|From left: Second-year MSPO student Ron Roiz, Chelan Pedrow, and first-year MSPO student Missy Malkush on Chelan's last night in Georgia.|
I would often sit atop the loft bed in my spacious dorm room at Georgia Tech studying late into the night. While there was much of Atlanta I wanted to explore, Calli, my roommate and classmate, set a strenuous study pace for herself, and I attempted to keep up. The two of us spent many quiet nights speed-reading textbooks, sometimes requiring bags of low-fat popcorn and cans of diet Dr. Pepper as motivation before attacking one more reading assignment out of the never-ending stack. Only the fury of a Georgia thunderstorm rolling through the area could lure us to the living room window where, with our noses pressed against the glass, we would stare at the deluge of rain and the lightning that ripped open the sky. Otherwise, our noses were glued to the various books that explained the intricate details of casting, gait analysis, biomechanics, and medical pathologies.
That cumbersome pathology book captured my attention from the very beginning. The detailed content dared even the most studious of students to memorize its pages. At first, the information describing symptoms and signs, etiologies, and prognoses were merely facts to grasp and memorize, but as the semester progressed, and I logged rotation hours at the various clinics of the Atlanta Department of Veterans Affairs (VA) Medical Center, I began to meet real people who suffered physically with these black-and-white facts. While the VA population consists of patients from every walk of life and every social and economic status, the common thread is that each life had been interrupted by illness or trauma. All had found themselves lying on their backs in a sterile white bed while the world outside continued on without them. Although I had never personally experienced this situation, as a prosthetist/orthotist my job was to help these individuals and their families accept and overcome life's interruptions.
The curriculum at the Master of Science in Prosthetics and Orthotics (MSPO) program at Georgia Tech places a high value on patient-student interaction, allowing those of us who have never dealt with the tragedy of interruptions an opportunity to understand the gambit of emotions seen during the illness and rehabilitation period. Within many MSPO classes, patient models from the community, Georgia Tech, and the Atlanta VA volunteered to participate in mock interviews and assessments. As a class we stepped through the process of obtaining the pertinent details of the pathology and/or sustained trauma while gaining rapport with the patient. As stated in the goals of the program, the purpose is to equip its students to take an interdisciplinary role as a healthcare provider, scientist, engineer, and medical specialist to lead patients and their families through the rehabilitative process. This unique vision is built upon a strict adherence to the concepts of organized problem solving and algorithms for investigating problems, all building toward evidence-based practice within the clinic.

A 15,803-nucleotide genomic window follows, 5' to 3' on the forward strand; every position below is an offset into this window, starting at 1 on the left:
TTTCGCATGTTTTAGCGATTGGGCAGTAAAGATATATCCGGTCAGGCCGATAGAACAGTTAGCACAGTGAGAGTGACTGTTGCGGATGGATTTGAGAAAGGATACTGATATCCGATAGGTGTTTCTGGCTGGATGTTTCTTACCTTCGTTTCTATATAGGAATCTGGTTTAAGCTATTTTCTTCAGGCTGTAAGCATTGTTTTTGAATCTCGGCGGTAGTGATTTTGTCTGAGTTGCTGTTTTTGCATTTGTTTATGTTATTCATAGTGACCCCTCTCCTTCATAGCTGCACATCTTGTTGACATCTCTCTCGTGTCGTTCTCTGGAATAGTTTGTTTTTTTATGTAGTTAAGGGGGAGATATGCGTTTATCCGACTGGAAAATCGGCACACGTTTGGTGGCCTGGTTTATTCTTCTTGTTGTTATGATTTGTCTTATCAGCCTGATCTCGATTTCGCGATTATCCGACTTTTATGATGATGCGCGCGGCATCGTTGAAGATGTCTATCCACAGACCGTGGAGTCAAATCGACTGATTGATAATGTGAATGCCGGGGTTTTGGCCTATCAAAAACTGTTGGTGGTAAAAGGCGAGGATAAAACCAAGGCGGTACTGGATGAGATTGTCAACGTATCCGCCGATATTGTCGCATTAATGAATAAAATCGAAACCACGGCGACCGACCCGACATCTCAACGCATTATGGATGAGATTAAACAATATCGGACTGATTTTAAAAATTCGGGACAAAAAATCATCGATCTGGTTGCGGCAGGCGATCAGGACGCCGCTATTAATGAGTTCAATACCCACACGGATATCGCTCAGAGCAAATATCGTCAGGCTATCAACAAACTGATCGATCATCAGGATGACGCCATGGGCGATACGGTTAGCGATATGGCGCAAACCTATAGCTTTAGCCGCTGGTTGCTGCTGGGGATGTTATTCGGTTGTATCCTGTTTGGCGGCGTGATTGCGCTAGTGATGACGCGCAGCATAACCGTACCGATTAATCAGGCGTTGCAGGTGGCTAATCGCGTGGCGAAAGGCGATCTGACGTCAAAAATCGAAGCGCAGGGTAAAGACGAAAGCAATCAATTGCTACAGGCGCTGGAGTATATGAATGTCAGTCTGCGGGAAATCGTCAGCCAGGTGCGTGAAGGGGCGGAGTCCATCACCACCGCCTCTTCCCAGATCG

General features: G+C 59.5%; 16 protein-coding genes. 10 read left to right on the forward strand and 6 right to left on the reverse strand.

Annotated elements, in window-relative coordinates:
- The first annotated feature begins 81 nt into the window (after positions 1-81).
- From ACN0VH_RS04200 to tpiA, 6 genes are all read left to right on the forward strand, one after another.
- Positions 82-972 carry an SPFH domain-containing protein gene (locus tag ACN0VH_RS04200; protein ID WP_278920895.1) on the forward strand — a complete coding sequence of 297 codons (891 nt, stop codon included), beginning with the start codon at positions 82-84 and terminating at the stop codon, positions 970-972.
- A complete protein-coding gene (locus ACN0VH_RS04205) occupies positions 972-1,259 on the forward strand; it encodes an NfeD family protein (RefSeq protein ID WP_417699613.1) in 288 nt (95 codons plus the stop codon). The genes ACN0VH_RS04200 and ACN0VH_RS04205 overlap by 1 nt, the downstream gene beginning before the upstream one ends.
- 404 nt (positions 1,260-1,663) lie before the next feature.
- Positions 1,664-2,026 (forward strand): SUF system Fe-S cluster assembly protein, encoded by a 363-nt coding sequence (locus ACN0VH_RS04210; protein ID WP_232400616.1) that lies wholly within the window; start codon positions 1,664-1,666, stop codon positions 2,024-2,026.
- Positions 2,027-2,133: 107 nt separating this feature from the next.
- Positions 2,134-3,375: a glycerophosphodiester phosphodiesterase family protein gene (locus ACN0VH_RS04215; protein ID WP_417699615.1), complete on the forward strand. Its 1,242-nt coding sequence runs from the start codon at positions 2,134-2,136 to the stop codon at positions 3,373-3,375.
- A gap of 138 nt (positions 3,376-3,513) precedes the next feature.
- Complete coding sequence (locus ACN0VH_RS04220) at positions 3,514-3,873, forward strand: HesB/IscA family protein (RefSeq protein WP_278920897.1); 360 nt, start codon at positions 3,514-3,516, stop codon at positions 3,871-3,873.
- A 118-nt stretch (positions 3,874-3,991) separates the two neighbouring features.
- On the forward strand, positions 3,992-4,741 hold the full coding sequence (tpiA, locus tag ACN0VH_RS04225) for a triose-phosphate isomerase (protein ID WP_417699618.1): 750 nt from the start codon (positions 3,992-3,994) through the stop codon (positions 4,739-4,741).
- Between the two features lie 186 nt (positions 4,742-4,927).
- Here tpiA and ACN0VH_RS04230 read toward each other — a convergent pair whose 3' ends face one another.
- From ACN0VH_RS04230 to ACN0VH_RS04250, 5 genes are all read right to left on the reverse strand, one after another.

Throughout the four semesters, a strong emphasis is placed on bolstering the integrity of the science behind O&P practices by expanding the body of evidence through quality research. The program intertwines research and class work within the very first months of classes. During a seven-week mock research project in the first semester, the professors expect the tough questions to be considered and top-notch techniques to be applied in order for us to produce quality data and conclusions. Students are then expected to take these principles and apply them to our thesis-type research project during the subsequent semesters.
A New Course
As for me, I am experiencing my own life interruption and, in turn, am making a course correction. As a result of the quality of the MSPO program, its emphasis on interdisciplinary education through patient interaction, and the many required hours of clinical rotations, opportunities totally unexpected opened before me. I discovered that my calling is the "healing" side of the medical equation rather than rehabilitation. As a result, I am leaving the program to pursue a different emphasis within the healthcare field. Therefore, this is the last education column that I will contribute to The O&P EDGE on behalf of the Georgia Tech MSPO program, but I continue to be a solid advocate for the vision of Chris Hovorka, CPO; Rob Kistenberg, CP, FAAOP; and Rob MacDonald, RTPO (c); and the MSPO program, for I have experienced their phenomenal dedication and drive to push O&P education to the highest possible quality.
Education Update chronicles the experiences of a graduate student in the MSPO program at the School of Applied Physiology at the Georgia Institute of Technology, Atlanta, Georgia.